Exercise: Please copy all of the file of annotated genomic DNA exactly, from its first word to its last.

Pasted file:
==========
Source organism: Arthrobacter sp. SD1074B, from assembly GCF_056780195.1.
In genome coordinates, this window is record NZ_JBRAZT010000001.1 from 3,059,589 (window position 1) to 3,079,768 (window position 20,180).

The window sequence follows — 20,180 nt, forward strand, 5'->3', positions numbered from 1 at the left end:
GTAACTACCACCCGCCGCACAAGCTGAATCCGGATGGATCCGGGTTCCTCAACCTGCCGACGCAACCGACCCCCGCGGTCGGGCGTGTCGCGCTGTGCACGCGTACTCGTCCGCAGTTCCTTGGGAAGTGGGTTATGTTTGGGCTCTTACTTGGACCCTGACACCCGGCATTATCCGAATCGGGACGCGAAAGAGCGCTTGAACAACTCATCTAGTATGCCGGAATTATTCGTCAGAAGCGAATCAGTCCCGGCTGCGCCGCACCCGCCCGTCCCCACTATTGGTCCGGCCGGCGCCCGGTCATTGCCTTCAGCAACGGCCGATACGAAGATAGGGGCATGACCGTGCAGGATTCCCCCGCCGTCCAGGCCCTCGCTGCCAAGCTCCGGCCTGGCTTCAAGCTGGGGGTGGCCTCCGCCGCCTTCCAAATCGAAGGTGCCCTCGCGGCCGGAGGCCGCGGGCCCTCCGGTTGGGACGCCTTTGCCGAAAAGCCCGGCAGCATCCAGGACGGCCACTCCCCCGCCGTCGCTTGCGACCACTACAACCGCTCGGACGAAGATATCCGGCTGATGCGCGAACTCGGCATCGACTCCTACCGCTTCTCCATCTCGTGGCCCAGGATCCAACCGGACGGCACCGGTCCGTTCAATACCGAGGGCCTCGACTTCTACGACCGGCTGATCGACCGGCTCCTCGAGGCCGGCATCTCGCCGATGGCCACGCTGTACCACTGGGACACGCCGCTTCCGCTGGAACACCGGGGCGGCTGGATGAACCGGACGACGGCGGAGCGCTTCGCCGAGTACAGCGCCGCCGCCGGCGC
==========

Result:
Source organism: Arthrobacter sp. SD1074B, from assembly GCF_056780195.1.
In genome coordinates, this window is record NZ_JBRAZT010000001.1 from 3,059,589 (window position 1) to 3,079,768 (window position 20,180).

The window sequence follows — 20,180 nt, forward strand, 5'->3', positions numbered from 1 at the left end:
GTAACTACCACCCGCCGCACAAGCTGAATCCGGATGGATCCGGGTTCCTCAACCTGCCGACGCAACCGACCCCCGCGGTCGGGCGTGTCGCGCTGTGCACGCGTACTCGTCCGCAGTTCCTTGGGAAGTGGGTTATGTTTGGGCTCTTACTTGGACCCTGACACCCGGCATTATCCGAATCGGGACGCGAAAGAGCGCTTGAACAACTCATCTAGTATGCCGGAATTATTCGTCAGAAGCGAATCAGTCCCGGCTGCGCCGCACCCGCCCGTCCCCACTATTGGTCCGGCCGGCGCCCGGTCATTGCCTTCAGCAACGGCCGATACGAAGATAGGGGCATGACCGTGCAGGATTCCCCCGCCGTCCAGGCCCTCGCTGCCAAGCTCCGGCCTGGCTTCAAGCTGGGGGTGGCCTCCGCCGCCTTCCAAATCGAAGGTGCCCTCGCGGCCGGAGGCCGCGGGCCCTCCGGTTGGGACGCCTTTGCCGAAAAGCCCGGCAGCATCCAGGACGGCCACTCCCCCGCCGTCGCTTGCGACCACTACAACCGCTCGGACGAAGATATCCGGCTGATGCGCGAACTCGGCATCGACTCCTACCGCTTCTCCATCTCGTGGCCCAGGATCCAACCGGACGGCACCGGTCCGTTCAATACCGAGGGCCTCGACTTCTACGACCGGCTGATCGACCGGCTCCTCGAGGCCGGCATCTCGCCGATGGCCACGCTGTACCACTGGGACACGCCGCTTCCGCTGGAACACCGGGGCGGCTGGATGAACCGGACGACGGCGGAGCGCTTCGCCGAGTACAGCGCCGCCGCCGGCGC